[lg policy] Calls: International Indigenous Language Policy Research Conference

Harold Schiffman hfsclpp at GMAIL.COM
Wed Jan 27 15:49:33 UTC 2010

International Indigenous Language Policy Research Conference


Extended Call for Papers Deadline: January 30, 2010

Indigenous communities of the Americas face daunting challenges in
maintaining their respective languages in the midst of rapidly
expanding global influences and the impact of national and local
educational policies that often place Indigenous languages in conflict
with majority languages. In the Americas alone, 1,000 languages have
already disappeared or reached the threshold of extinction within the
last quarter century. The future survival of remaining Indigenous
languages has been an increasing area of concern among many Indigenous
groups engaged in emerging community-based and school-based language
initiatives. As these efforts have emerged, a major source of conflict
has often been the impact that social, economic, political and
education policies have had on these initiatives. Research about the
long-term effect of policy development upon the survival of Indigenous
languages has been of particular concern among Indigenous leaders,
educators, and advocates working on behalf of Indigenous communities.
A central aspect of our Center’s mission is to facilitate an
international dialogue about policy issues that will foster a better
understanding of the unique issues challenging Indigenous communities
in the maintenance and survival of their respective languages. Our
goal is to explore the commonalities that will help build
collaborative support and advocacy of Indigenous language maintenance
efforts by bringing together scholars and advocates representing
diverse language communities. We believe that Indigenous peoples of
the Americas share a unique historical, linguistic and cultural link
that has sustained our respective cultures for centuries. We also
recognize that the future vitality of Indigenous languages is often
threatened by rapidly growing global changes. There is much to be
learned from the experiences that different Indigenous communities
currently face as a result of local and national policies in education
and government.

Conference Focus In our 2010 International Language Policy Research
Conference, we will explore the following topics and issues:

International social, economic, or political polices and their impact
on grass root efforts for Indigenous language maintenance and

National education policies and their on impact Indigenous language
maintenance initiatives.

The role of school and community-based efforts in the survival of
Indigenous languages and key issues and challenges facing Indigenous
language communities.

The impact of early childhood education policies and programs on
Indigenous language loss or maintenance.

The influence of local educational policies on community practices of
language maintenance and formation of language attitudes among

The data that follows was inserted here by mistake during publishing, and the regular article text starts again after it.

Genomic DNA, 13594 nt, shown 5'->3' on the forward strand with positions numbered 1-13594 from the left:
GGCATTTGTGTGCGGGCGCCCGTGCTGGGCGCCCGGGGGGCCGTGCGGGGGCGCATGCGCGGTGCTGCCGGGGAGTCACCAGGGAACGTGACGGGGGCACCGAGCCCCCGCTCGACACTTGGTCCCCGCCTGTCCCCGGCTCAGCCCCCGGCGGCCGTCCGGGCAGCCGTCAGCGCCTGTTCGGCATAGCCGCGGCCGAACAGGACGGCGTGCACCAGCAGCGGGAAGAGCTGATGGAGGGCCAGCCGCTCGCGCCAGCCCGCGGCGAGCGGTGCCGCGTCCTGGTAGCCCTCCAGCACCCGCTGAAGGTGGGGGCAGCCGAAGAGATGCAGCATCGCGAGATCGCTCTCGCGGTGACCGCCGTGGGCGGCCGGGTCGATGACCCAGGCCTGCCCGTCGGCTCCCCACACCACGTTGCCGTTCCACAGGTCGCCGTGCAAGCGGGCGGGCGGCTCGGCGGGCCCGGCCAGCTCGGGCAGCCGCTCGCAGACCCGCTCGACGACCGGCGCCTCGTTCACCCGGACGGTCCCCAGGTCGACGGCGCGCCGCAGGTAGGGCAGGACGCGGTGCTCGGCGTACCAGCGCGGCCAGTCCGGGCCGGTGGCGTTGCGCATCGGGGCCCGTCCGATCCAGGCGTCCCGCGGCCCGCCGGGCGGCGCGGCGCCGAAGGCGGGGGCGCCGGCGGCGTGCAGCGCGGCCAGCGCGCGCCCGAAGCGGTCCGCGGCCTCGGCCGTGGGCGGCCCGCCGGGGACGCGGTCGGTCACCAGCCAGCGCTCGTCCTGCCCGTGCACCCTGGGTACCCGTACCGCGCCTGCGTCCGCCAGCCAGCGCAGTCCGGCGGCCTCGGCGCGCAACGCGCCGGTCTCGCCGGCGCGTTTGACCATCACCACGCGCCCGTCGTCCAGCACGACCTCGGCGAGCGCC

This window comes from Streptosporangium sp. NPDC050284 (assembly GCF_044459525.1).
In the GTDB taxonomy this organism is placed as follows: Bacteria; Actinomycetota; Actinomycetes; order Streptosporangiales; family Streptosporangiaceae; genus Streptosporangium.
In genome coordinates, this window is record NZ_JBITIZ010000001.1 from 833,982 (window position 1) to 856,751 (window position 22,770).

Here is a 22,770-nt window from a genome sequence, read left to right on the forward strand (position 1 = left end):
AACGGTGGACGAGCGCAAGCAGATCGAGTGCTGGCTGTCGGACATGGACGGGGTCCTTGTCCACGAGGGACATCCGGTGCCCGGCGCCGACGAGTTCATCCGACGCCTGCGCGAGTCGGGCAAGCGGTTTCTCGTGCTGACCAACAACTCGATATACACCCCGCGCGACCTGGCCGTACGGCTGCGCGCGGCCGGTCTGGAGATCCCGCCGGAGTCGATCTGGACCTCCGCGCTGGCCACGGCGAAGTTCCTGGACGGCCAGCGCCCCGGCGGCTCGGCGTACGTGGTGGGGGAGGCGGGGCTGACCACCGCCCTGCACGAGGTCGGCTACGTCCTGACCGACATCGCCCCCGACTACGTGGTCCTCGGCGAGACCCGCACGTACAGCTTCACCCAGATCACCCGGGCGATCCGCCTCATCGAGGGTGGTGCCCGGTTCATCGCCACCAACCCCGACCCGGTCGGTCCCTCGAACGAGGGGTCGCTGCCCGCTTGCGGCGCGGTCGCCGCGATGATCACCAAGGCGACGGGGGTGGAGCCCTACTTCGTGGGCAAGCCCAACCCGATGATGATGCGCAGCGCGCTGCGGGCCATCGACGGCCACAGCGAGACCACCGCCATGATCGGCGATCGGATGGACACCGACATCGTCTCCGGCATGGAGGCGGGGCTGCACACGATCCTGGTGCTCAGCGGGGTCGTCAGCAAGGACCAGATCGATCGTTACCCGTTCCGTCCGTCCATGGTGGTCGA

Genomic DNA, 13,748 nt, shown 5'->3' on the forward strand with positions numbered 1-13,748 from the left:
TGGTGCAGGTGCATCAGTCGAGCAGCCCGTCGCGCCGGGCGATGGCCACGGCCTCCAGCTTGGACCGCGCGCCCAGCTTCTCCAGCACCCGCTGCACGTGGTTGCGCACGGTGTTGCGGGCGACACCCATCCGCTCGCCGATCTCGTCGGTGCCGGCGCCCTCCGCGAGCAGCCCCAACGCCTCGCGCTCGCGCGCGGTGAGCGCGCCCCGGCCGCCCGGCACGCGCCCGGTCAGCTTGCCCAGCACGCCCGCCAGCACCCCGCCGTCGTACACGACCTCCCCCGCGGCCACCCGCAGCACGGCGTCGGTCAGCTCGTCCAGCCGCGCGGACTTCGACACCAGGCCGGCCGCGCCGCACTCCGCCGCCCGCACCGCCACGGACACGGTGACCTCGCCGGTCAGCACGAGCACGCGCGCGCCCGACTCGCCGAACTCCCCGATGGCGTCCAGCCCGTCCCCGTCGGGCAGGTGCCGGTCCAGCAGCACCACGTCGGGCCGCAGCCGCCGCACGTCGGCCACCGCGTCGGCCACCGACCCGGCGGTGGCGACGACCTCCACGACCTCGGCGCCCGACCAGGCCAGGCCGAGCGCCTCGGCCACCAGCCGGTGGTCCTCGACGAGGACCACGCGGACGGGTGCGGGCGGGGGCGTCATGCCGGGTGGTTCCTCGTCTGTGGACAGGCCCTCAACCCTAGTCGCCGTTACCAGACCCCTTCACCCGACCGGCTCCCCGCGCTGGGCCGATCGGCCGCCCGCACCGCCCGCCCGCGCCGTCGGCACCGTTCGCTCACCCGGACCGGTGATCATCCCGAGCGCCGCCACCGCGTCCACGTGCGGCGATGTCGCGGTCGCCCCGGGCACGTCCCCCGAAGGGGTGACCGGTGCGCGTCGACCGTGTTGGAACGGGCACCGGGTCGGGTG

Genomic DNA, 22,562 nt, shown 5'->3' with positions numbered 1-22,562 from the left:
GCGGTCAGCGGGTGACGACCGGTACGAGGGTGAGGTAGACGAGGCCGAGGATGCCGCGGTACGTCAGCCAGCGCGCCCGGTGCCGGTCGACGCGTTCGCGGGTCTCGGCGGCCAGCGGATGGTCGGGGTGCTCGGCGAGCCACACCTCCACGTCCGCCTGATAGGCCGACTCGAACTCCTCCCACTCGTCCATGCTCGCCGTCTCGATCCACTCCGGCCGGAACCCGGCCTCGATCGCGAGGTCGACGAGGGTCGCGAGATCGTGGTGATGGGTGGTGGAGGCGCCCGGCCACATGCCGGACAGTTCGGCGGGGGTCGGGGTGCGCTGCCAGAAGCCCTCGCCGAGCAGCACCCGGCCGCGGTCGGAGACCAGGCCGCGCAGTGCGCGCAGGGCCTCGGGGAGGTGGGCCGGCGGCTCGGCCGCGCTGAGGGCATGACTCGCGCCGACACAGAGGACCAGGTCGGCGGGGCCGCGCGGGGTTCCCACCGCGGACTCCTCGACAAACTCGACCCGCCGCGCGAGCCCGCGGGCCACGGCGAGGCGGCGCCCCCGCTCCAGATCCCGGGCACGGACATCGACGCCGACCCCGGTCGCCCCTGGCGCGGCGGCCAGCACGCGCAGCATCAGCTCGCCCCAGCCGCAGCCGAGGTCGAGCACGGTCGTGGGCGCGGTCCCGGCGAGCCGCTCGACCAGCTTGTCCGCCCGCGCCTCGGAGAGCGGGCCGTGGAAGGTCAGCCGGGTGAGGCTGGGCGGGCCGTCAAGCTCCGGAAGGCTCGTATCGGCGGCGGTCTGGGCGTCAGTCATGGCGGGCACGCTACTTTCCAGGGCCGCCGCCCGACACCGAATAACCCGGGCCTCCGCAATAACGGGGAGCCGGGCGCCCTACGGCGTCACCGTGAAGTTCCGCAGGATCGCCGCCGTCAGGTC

Indigenous youth generations.

The role of national and local educational policies in hastening or
mitigating Indigenous language loss.

The role of national or local education policies in shaping the
broader social and cultural contexts for Indigenous language survival.

Submission Guidelines We invite prospective presenters to submit a
proposal following these guidelines. All proposals must address one or
more of the conference topics or issues listed above. Deadline for
submission is January 30, 2010. Notification of accepted Conference
presentation will be issued no later than the first week of February
2010. Proposals accepted for presentation will be posted to the Center
website at the conclusion of the conference. Please submit your
proposal with the following required information:

1. Title of Presentation or Paper
2. Presenter’s Name, institutional Affiliation and/or Indigenous
language affiliation
3. Specify Type of Proposed Presentation:
Research Paper: Paper presentations will be scheduled for 45 minutes
followed by 15 minutes for questions and comments from the audience.
Panel: Involves 3-4 presenters addressing a common topic. Panels will
be 2.5 hours, INCLUSIVE of panel presenter time, moderator or
discussant commentary time and audience questions or comments. Poster
Sessions: Provide an informal opportunity for presenters to discuss
and provide information about language maintenance or revitalization
initiatives in their communities. A display of information, materials,
visuals, or other sample resources is organized by the presenter and
displayed for a 2-3 hour block of time. Poster presenters are expected
to be available to discuss their initiatives with Conferees during
this time period. Graduate Student “Research work in Progress”: These
45 minute sessions provide graduate students an opportunity to present
research projects in progress, gain feedback, and discuss relevant
issues with Indigenous scholars, researchers, and university faculty.
Research projects must be related to one or more of the topic areas
listed above.
4. Abstract (300 words or less)
5. Presenter’s Contact Information: Email address (and FAX if
available). Phone information where we may contact you. Your Mailing
6. Description for printed program (50 words or less)
Email or FAX your submission to: Dr. Penny Bird, Program Manager:
(505)277-8362 Email: cpbirdsd at unm.edu For further information about
the Conference contact: Dr. Christine Sims, Assist. Professor:
(505)277-3175 Email: csims at unm.edu
Dr. Penny Bird, Program Manager: (505) 277-0537 Email: cpbirdsd at unm.edu
Department of Language, Literacy & Sociocultural Studies
University of New Mexico, College of Education
Albuquerque, New Mexico, USA


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